By Bob Katzen

The House approved and sent to the Senate a bill that would require two copies of a highly-reflective decal or other symbol to be clearly visible to law enforcement officers on the window of any vehicle being operated by a driver with a learner’s permit or a junior operator’s license. The size, fee and other details would be determined by the Registry of Motor Vehicles. A violation of the requirement would result in a fine of up to $50.

“A few years ago, a constituent approached me regarding a proposal for an automotive decal which would indicate that the driver of a vehicle is the holder of a learner’s permit,” said Rep. RoseLee Vincent (D-Revere), co-sponsor of the bill. “He came up with the idea when his son was learning to drive. Other drivers would constantly beep, and were very impatient with him, which caused the young motorist to become nervous and mishandle the car. My constituent felt that if there was an official sticker from the Registry of Motor Vehicles identifying a new driver, others on the road may be more considerate.”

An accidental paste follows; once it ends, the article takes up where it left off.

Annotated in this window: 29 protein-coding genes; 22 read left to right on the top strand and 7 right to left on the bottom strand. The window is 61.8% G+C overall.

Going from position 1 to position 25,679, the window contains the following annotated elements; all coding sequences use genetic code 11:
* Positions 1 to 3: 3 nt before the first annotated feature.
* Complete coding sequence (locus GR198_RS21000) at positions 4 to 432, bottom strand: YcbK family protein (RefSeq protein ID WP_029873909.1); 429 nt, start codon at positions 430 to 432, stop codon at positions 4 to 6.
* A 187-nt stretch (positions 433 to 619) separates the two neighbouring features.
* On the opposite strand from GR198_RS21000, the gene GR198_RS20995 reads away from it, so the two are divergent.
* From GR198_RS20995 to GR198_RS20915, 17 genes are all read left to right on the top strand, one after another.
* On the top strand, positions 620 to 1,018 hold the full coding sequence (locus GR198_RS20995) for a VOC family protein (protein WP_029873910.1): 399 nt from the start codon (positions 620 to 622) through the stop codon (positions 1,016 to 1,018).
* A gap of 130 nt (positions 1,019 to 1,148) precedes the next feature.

“With so many drivers on our roads today, hopefully having a decal that would alert people to student drivers will alleviate road rage, and maybe even save a life,” echoed co-sponsor Rep. Donald Wong (D-Saugus).

Some opponents say the bill is a solution in search of a problem that doesn’t exist. They note that families with more than one car would have to get two decals for each car and note that if a permanent decal is used, experienced drivers would often be driving the car with the decal and be mistaken for a novice behind the wheel. They argue that some motorists might pass student drivers illegally on a double yellow line to avoid being stuck behind someone learning to drive.

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